Members of a union representing the workers of the indigenous Kanak population in the French Pacific territory of New Caledonia have been forcibly removed by local police for blocking entry to more than two dozen businesses, according to a report from the Australian Broadcasting Corporation (ABC). The workers were protesting for the right to strike after several union members had previously been punished for similar work stoppages.
The ABC report mentioned the claim of the local French employer's group, Medef, that "the workers were punished for unjustified absences from work during an illegal strike," and added that "In January, about 30 people were hurt when clashes erupted after police used tear gas and rubber bullets to break up a strike by transport workers."
In another news piece, from just a few days earlier, we learn that law enforcers in New Caledonia are to soon be equipped with electric shock "taser" guns: "Oceania Flash reports the first law enforcers to be equipped with tasers will be police agents and gendarmes military intervention groups."
Turning to Bangladesh, this past Saturday near the capital Dhaka about 20,000 workers rioted over high food prices and low wages. According to police chief Bhuiyan Mahbub Hasan, quoted in a news report, "About 20,000 textile workers from more than a dozen factories went on the rampage in Fatullah, 20 kilometres (12 miles) south of Dhaka, demanding better pay amid soaring rice prices."
These are just two examples of a string of protests and actions happening across the globe over rising food prices and low wages—in the South Pacific islands, other parts of Asia, Haiti, throughout Africa, and elsewhere. Head of the World Bank, Robert Zoellick has stated that the rapid rise in food prices could push 100 million people in poor countries deeper into poverty, and has called for a "new deal" to boost monetary aid and agricultural policy to these countries affected by the rising food costs. However, no amount of scams, schemes, or "new deals" offered by the idle, parasitic capitalist class are going to solve or even truly alleviate these problems, as they arise from the very nature of capitalism itself.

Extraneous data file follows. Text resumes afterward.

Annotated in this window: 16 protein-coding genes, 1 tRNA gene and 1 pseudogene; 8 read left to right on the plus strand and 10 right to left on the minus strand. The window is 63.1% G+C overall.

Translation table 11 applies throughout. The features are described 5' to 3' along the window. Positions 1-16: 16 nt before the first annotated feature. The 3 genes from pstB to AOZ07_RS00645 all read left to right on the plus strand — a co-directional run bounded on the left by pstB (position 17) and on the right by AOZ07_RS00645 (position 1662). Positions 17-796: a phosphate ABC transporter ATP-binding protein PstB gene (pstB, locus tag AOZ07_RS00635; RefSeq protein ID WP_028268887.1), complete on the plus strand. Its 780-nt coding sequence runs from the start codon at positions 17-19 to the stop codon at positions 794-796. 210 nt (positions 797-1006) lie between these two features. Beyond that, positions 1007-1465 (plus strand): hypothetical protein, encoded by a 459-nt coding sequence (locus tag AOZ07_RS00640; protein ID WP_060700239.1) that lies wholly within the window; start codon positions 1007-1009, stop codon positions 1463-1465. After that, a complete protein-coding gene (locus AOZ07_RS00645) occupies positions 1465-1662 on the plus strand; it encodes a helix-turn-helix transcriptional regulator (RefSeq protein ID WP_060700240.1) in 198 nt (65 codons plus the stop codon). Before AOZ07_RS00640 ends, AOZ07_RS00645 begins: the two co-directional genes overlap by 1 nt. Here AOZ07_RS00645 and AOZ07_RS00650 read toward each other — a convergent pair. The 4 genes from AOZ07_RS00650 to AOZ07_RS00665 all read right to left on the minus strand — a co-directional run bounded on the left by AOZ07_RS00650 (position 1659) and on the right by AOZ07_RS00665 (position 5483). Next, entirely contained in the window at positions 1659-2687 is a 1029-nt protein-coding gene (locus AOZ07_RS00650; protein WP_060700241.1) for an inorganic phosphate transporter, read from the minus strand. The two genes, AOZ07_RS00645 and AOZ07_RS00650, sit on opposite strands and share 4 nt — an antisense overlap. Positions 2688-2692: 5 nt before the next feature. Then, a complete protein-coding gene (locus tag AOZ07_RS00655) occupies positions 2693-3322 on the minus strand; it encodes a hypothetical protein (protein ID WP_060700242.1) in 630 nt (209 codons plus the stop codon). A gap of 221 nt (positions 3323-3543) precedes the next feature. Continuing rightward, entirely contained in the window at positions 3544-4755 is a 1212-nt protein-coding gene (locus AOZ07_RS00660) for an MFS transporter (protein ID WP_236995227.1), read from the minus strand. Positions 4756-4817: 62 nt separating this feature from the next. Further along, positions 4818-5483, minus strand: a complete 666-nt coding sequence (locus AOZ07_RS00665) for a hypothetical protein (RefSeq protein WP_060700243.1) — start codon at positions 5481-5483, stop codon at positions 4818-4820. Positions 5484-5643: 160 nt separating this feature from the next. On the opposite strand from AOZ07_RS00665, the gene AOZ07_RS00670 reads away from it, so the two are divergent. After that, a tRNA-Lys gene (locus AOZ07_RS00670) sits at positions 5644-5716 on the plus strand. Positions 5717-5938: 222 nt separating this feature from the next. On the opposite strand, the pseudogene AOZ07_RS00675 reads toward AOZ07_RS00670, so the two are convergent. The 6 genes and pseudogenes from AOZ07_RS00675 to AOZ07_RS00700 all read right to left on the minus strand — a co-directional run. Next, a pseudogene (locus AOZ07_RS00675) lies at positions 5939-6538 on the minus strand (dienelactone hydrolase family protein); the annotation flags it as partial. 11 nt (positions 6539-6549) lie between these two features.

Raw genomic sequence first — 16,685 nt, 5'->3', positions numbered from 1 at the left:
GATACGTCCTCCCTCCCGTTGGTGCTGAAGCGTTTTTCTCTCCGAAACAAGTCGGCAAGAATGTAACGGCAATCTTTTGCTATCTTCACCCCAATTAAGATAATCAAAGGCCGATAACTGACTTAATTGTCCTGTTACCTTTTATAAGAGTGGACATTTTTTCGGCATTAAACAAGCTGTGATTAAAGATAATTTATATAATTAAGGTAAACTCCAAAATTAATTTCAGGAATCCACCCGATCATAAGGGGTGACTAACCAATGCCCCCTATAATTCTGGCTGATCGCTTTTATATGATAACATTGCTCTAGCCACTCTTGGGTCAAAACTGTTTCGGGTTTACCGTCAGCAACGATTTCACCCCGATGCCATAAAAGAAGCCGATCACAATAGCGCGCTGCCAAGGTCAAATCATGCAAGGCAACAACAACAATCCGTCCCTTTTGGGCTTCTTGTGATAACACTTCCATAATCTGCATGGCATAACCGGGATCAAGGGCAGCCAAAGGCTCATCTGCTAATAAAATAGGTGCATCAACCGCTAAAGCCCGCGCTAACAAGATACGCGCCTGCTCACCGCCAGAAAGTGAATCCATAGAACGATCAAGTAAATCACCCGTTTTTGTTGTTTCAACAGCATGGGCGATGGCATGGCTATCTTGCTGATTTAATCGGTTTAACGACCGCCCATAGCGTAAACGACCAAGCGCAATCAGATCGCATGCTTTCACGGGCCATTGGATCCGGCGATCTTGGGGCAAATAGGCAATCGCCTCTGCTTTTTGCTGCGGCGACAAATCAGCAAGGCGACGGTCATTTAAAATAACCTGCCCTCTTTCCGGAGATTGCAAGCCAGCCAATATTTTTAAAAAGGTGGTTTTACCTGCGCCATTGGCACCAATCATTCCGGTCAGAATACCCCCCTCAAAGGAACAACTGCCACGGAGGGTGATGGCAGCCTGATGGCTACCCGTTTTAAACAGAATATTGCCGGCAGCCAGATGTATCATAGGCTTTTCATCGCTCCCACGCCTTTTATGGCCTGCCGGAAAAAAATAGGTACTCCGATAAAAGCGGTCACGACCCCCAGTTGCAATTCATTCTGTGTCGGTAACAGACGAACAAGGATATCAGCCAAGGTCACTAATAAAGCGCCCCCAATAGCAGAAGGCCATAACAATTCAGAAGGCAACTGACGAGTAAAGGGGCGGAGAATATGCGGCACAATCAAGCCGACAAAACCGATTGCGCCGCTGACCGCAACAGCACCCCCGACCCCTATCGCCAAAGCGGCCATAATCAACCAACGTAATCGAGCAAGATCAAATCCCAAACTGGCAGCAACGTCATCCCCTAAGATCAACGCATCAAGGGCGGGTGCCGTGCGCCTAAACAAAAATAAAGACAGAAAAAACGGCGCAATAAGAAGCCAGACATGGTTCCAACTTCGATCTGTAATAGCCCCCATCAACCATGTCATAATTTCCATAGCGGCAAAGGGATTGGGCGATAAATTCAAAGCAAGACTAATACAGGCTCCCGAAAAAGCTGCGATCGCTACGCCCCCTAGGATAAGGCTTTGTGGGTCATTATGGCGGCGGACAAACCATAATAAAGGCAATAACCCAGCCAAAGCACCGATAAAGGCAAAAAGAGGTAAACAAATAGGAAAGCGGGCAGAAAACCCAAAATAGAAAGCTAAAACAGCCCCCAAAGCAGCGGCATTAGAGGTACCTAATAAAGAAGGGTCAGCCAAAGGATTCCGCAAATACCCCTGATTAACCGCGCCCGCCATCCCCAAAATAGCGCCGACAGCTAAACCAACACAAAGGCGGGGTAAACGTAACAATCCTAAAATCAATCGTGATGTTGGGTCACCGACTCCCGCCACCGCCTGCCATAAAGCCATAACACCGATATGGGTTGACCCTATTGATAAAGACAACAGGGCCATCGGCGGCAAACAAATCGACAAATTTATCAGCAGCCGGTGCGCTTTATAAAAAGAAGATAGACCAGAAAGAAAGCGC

Socialists have long contended that that the ability already exists to produce an abundance over what is necessary to feed the global population. The problem is the current economic system, which is based on the private ownership of the means of life and the production using these means for the sake of profit, rather than human needs. As our fellow workers across the globe react to confront the encroachments of a chaotic economic system, they are met with violent resistance by the owning classes, highlighting the true nature of a class-divided society. What is required is an understanding by the majority of workers of the true nature of the current system of production, and an understanding of and desire to replace it with a more just system of common ownership, which we call "socialism."
"Naturally," as Engels wrote in The Condition of the Working Class in England in 1844, "the workers are perfectly free; the manufacturer does not force them to take his materials and cards, but he says to them: 'If you don't like to be frizzled in my frying-pan, you can take a walk into the fire."